READ MORE: Understanding Social Media: An Increasingly Reflexive Extension of Humanity (Tech Policy Press)
We may be aware that on social media we exist in an echo chamber of news and opinions that seemingly reflect our own but we may not quite understand how it all works. That’s important if you believe that the information disseminated on social media does more harm than good, and if you want to do something about it.
A pair of media academics have done the legwork, writing about it at Tech Policy Press.
Richard Reisman, “an independent media-tech innovator,” and Chris Riley, senior fellow for internet governance at the R Street Institute, lean on the core ideas expounded by media theorist Marshall McLuhan half a century ago.
“We shape our tools and thereafter our tools shape us” becomes a vicious circle as algorithms dictate what we are exposed to in our own increasingly self-contained echo chamber.
Riley and Reisman call it “reflexivity.”
“Modern media increasingly does more than merely reflect the world it presents,” they explain. “It shapes it, such that content and context are inextricably interwoven, and the result is a reflexive chain of collaborative transformation.”
The reflexivity generated by “this increasingly rapid and potentially universal feedback process is making social media as transformative of a change in civilization as language, writing, the printing press, and mass media,” they argue.
“We will increasingly depend on automated systems to filter and prioritize the ever-more-overwhelming information flow and become more reliant on systems that continuously learn work to amplify our own signals, whether shaped for us as we choose or manipulatively used against us.”— Richard Reisman and Chris Riley
The change could be positive or negative, but it’s pretty clear the authors think that if nothing is done to re-wire social media then we’re all in for a rough ride.
Problem is, it’s not enough to simply put in place content moderation filters.
“Social media do not behave like other media,” they explain. “Speech is not primarily broadcast, as through megaphones and amplification but rather, propagates more like word-of-mouth, from person to person. Feedback loops of reinforcing interactions by other users can snowball, or they can just fizzle out if ignored.”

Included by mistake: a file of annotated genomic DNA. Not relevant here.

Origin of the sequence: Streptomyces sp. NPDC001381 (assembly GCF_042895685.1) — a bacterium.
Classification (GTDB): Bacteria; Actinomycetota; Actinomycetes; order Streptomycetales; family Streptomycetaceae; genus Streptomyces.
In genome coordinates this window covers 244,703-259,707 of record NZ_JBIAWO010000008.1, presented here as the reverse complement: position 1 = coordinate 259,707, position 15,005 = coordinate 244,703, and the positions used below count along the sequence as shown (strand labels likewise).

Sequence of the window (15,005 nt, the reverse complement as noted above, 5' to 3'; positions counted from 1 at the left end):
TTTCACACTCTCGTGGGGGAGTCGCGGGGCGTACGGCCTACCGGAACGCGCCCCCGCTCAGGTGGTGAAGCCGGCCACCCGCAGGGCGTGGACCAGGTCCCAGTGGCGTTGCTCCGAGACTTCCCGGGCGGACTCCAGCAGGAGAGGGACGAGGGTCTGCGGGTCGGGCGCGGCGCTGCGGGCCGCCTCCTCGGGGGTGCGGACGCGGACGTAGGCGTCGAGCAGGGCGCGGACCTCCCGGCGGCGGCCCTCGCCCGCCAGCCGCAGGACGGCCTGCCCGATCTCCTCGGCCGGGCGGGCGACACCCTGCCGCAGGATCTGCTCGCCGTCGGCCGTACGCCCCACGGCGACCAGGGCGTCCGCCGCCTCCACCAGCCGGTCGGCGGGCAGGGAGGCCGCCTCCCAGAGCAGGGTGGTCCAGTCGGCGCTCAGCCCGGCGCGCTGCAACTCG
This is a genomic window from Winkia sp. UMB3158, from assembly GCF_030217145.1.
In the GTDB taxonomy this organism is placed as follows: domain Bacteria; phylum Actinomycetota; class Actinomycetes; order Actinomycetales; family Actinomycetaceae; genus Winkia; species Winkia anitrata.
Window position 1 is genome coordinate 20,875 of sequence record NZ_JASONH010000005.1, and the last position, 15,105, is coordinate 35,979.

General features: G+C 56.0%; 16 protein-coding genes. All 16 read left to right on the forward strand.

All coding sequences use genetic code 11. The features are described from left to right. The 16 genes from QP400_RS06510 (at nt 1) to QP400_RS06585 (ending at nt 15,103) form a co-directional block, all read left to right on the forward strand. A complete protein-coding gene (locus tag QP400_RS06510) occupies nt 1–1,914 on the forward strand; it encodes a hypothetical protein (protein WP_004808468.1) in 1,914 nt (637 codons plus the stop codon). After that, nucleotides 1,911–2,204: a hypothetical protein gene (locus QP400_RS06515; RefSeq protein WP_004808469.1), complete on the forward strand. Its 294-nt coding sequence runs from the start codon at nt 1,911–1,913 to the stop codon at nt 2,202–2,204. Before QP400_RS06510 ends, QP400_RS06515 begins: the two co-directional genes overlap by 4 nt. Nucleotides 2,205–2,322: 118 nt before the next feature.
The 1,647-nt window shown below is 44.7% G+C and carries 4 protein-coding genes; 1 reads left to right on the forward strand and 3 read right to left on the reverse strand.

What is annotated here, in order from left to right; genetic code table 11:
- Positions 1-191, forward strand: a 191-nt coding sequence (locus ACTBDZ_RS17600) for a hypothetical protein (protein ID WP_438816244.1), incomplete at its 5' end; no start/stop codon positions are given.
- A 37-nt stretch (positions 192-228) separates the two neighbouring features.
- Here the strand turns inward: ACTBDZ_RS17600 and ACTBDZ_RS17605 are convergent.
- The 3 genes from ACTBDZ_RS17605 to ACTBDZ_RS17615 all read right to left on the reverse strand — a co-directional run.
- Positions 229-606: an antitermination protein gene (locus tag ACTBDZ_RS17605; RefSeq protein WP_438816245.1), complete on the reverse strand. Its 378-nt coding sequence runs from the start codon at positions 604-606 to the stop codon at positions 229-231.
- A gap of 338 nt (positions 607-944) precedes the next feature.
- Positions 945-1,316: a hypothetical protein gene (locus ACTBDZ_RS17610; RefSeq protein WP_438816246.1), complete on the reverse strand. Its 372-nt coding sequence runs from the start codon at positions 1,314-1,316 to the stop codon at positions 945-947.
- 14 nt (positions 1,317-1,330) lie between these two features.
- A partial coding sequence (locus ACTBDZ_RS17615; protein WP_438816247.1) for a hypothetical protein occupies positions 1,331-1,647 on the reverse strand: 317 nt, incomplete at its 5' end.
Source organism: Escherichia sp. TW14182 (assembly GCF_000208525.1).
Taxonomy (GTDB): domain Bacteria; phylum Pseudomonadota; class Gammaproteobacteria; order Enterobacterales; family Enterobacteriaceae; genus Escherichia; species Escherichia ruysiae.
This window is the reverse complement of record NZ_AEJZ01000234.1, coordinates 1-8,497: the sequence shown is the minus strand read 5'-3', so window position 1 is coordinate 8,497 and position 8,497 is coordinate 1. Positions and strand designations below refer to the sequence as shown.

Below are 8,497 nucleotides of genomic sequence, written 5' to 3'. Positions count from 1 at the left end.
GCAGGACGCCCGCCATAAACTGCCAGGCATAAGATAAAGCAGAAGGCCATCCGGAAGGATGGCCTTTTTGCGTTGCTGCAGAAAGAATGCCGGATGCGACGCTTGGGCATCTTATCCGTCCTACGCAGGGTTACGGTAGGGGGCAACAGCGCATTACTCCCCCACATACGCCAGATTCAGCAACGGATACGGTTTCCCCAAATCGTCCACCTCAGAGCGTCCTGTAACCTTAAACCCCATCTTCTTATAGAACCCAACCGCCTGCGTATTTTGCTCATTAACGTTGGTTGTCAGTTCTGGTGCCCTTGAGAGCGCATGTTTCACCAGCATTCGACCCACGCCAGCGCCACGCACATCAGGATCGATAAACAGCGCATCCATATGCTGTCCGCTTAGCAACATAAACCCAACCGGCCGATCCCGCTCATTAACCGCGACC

Understanding how to modulate the harmful aspects of these wild messaging cascades requires stepping back. Instead, we should understand that “Social media virality flows more like rumors, relayed step by step.” Rather than view social media posts as individual items of content we should see them “as stages in reflexive flows in which we and these new media tools shape each other.”
In other words, we shape our social media — as do all of those who interact with and propagate each message — and, thereafter, our social media shapes us.
Contrary to popular opinion, social media is not an unregulated forum of free speech — at least not in the way that Twitter owner Elon Musk says he wants it to be.
Social media is moderated, filtered and regulated by algorithms. This filtering function, the authors argue, draws from the decisions and actions of millions of human users and “breaks the pairing of sender and receiver, of speaker and audience, that characterize traditional and mass media.”
They continue, “the omnipresence of ranking and recommendation systems has dramatically increased the reflexivity of modern media, with little attention to its dangers and how to limit them.”
The cycle of selection and feedback that emerges from user-engagement “is automated, instant, and global” and it often “collapses context and identity, destroys nuance, and incentivizes performative behavior.”
While anyone can express a view online, potentially to millions of people, and therefore increases engagement with social media but this gets in the way of due consideration and deliberation about what is posted or read and ultimately, obscures the truth.
Riley and Reisman warn that these changes are about to get more embedded in society. All media will effectively become “social media,” they say, accelerating “faster and more pervasive reaction and reflex, with the same danger of offering fewer opportunities to introduce friction and deliberation.”
As more of our reality is dominated by digital in the form of the metaverse (beginning with smart watches, going via VR to end up with brain-computer and neural interfaces), “we will increasingly depend on automated systems to filter and prioritize the ever-more-overwhelming information flow and become more reliant on systems that continuously learn work to amplify our own signals, whether shaped for us as we choose or manipulatively used against us.”
“Tools don’t control us. We control them, and we can remake them.”— Barack Obama
VR and AR may seem clumsy and artificial today “it’s still easy for us to separate our understanding of humanity and its digital extensions” — but as the connections to machines grow more seamless, more personal, and simultaneously more complex, “they will increasingly blur the lines between man and machine.”
This is the era of hyper-reflexivity where we will no longer be able to think ourselves out of the box.
So, what’s to be done? The first step is to recognize the problem, which media theoreticians like these are determined can be done.